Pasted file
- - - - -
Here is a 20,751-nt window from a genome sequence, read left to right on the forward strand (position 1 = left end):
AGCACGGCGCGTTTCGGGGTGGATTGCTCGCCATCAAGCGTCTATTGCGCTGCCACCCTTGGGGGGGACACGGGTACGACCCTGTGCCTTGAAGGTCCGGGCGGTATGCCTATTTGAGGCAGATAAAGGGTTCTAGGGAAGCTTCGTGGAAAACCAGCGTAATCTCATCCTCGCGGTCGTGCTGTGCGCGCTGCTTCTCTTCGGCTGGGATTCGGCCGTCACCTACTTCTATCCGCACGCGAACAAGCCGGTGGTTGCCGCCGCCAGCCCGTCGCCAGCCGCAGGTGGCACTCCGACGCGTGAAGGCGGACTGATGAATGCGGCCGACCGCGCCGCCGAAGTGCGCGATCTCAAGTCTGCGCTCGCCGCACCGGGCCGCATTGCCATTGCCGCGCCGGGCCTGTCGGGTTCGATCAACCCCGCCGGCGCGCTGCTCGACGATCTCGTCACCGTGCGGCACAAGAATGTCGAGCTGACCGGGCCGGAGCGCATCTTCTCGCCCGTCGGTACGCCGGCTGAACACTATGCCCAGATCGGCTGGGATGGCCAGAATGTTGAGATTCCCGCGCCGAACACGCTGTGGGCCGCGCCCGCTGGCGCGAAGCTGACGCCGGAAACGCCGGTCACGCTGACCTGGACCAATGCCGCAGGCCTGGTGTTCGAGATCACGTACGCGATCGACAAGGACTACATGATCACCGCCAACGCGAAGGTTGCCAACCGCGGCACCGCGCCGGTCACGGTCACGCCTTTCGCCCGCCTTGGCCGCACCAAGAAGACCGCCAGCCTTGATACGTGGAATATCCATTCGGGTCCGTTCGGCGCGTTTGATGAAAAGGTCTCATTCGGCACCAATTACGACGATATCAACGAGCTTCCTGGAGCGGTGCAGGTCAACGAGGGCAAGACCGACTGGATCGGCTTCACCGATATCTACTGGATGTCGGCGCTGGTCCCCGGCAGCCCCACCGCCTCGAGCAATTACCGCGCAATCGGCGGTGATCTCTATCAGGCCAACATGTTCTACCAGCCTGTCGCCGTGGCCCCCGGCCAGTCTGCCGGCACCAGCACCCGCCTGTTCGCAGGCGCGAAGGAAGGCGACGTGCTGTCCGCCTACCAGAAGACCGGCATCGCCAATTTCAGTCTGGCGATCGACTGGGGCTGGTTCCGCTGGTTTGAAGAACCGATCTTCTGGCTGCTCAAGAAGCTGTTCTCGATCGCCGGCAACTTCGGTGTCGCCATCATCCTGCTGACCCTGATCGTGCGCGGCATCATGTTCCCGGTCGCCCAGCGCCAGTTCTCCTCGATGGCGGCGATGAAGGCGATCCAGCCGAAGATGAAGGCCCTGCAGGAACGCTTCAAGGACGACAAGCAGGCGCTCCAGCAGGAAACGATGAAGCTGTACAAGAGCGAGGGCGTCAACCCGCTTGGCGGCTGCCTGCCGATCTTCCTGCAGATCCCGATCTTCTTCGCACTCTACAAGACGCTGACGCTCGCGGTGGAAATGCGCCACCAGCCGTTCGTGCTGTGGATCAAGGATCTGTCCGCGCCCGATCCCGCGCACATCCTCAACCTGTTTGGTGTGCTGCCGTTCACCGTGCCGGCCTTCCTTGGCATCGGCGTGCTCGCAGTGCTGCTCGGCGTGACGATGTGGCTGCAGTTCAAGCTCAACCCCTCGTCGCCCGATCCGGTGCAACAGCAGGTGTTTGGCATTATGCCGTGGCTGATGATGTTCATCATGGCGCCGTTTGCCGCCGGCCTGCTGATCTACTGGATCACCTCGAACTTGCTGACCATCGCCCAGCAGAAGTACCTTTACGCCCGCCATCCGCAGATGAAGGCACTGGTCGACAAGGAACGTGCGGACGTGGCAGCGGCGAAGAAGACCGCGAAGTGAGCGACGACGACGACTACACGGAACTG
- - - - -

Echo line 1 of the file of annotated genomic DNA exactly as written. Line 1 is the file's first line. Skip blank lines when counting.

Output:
Here is a 20,751-nt window from a genome sequence, read left to right on the forward strand (position 1 = left end):